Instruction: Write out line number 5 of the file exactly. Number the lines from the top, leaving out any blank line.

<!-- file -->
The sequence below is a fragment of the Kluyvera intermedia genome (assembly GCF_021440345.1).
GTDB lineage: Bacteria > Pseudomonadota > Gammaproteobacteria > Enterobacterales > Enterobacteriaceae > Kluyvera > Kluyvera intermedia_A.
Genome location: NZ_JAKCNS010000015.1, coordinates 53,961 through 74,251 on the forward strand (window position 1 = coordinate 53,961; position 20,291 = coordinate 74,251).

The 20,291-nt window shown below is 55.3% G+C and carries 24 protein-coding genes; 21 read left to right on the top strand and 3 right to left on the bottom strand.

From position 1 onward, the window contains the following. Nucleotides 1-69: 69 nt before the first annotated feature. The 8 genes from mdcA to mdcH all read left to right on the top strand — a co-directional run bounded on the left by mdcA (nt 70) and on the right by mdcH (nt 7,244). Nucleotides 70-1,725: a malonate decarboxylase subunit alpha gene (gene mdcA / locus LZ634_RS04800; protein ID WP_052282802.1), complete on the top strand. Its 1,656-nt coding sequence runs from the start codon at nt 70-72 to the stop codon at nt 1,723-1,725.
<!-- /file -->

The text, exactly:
From position 1 onward, the window contains the following. Nucleotides 1-69: 69 nt before the first annotated feature. The 8 genes from mdcA to mdcH all read left to right on the top strand — a co-directional run bounded on the left by mdcA (nt 70) and on the right by mdcH (nt 7,244). Nucleotides 70-1,725: a malonate decarboxylase subunit alpha gene (gene mdcA / locus LZ634_RS04800; protein ID WP_052282802.1), complete on the top strand. Its 1,656-nt coding sequence runs from the start codon at nt 70-72 to the stop codon at nt 1,723-1,725.